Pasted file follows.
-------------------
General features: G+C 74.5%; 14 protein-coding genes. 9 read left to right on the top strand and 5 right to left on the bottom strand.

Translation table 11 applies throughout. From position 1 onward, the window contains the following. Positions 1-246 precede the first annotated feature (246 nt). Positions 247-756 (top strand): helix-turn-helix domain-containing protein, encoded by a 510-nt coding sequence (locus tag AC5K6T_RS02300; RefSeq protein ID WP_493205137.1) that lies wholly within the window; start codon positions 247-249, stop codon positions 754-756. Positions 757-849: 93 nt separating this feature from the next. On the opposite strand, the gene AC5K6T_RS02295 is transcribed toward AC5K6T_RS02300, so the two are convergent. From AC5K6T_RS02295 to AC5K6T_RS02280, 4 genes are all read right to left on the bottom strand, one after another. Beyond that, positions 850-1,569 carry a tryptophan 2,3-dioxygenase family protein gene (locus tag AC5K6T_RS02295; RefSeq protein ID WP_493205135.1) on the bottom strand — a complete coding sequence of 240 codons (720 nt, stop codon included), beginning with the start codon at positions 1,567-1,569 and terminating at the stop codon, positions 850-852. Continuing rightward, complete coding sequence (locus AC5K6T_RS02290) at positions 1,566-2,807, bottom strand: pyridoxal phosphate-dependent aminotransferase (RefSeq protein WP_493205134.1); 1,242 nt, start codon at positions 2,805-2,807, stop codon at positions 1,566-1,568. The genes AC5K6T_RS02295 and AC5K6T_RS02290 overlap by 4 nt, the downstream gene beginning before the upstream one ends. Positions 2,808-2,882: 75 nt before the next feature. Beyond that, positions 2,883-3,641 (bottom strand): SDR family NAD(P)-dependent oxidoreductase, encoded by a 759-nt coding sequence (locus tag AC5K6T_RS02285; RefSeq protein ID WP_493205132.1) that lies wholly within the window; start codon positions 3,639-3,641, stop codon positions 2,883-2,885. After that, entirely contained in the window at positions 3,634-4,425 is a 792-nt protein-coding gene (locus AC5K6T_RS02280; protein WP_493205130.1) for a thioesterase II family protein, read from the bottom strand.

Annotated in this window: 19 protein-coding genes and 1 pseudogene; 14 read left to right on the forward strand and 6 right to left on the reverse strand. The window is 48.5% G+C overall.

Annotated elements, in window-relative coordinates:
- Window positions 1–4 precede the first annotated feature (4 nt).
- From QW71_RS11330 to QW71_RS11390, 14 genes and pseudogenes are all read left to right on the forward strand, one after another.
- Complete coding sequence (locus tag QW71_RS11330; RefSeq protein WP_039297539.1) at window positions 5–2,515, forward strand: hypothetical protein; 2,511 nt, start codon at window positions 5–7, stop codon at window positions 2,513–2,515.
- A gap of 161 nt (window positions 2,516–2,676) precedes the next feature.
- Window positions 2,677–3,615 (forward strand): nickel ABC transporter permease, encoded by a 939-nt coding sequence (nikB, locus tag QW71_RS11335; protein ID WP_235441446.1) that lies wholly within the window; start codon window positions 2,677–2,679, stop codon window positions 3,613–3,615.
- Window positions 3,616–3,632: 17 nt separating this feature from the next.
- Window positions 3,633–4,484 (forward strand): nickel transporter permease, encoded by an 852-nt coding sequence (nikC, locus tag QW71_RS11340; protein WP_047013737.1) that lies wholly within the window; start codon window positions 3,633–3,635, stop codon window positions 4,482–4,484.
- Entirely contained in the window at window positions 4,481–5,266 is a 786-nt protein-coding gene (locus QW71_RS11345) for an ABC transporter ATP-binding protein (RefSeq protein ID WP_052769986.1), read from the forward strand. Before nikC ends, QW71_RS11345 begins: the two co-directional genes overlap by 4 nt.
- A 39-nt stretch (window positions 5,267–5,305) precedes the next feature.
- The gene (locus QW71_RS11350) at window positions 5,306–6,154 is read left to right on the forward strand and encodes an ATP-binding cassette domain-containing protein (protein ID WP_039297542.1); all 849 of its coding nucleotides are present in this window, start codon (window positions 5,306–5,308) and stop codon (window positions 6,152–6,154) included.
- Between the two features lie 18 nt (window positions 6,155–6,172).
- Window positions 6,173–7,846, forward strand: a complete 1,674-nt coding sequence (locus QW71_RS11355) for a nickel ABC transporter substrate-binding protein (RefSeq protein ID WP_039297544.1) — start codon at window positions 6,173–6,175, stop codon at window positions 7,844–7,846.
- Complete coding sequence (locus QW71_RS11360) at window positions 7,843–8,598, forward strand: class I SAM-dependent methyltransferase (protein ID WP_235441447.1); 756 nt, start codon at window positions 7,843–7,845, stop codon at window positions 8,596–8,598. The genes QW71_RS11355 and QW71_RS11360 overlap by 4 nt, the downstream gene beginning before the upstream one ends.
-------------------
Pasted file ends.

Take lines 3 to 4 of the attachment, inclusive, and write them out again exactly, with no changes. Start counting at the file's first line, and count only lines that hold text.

Annotated in this window: 19 protein-coding genes and 1 pseudogene; 14 read left to right on the forward strand and 6 right to left on the reverse strand. The window is 48.5% G+C overall.

Annotated elements, in window-relative coordinates: